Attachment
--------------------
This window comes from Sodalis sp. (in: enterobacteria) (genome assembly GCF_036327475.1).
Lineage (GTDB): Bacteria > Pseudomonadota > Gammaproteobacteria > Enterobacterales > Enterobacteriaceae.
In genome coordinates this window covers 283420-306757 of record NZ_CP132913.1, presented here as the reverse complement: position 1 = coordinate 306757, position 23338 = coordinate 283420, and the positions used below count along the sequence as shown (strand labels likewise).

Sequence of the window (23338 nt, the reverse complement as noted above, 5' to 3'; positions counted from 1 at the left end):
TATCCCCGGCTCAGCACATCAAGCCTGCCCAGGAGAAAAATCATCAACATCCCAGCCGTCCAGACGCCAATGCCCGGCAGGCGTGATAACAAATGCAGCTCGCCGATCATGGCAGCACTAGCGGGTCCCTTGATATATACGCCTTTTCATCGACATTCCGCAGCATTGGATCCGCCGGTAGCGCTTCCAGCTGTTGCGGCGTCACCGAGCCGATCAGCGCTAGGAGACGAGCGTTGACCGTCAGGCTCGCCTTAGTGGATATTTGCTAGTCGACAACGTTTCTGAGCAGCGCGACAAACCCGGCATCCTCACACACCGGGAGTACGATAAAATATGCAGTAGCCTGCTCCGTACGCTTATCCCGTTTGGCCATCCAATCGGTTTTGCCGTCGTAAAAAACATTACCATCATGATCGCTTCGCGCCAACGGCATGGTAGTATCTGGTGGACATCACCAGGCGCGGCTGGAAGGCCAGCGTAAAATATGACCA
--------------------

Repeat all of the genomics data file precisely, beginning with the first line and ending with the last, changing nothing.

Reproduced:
This window comes from Sodalis sp. (in: enterobacteria) (genome assembly GCF_036327475.1).
Lineage (GTDB): Bacteria > Pseudomonadota > Gammaproteobacteria > Enterobacterales > Enterobacteriaceae.
In genome coordinates this window covers 283420-306757 of record NZ_CP132913.1, presented here as the reverse complement: position 1 = coordinate 306757, position 23338 = coordinate 283420, and the positions used below count along the sequence as shown (strand labels likewise).

Sequence of the window (23338 nt, the reverse complement as noted above, 5' to 3'; positions counted from 1 at the left end):
TATCCCCGGCTCAGCACATCAAGCCTGCCCAGGAGAAAAATCATCAACATCCCAGCCGTCCAGACGCCAATGCCCGGCAGGCGTGATAACAAATGCAGCTCGCCGATCATGGCAGCACTAGCGGGTCCCTTGATATATACGCCTTTTCATCGACATTCCGCAGCATTGGATCCGCCGGTAGCGCTTCCAGCTGTTGCGGCGTCACCGAGCCGATCAGCGCTAGGAGACGAGCGTTGACCGTCAGGCTCGCCTTAGTGGATATTTGCTAGTCGACAACGTTTCTGAGCAGCGCGACAAACCCGGCATCCTCACACACCGGGAGTACGATAAAATATGCAGTAGCCTGCTCCGTACGCTTATCCCGTTTGGCCATCCAATCGGTTTTGCCGTCGTAAAAAACATTACCATCATGATCGCTTCGCGCCAACGGCATGGTAGTATCTGGTGGACATCACCAGGCGCGGCTGGAAGGCCAGCGTAAAATATGACCA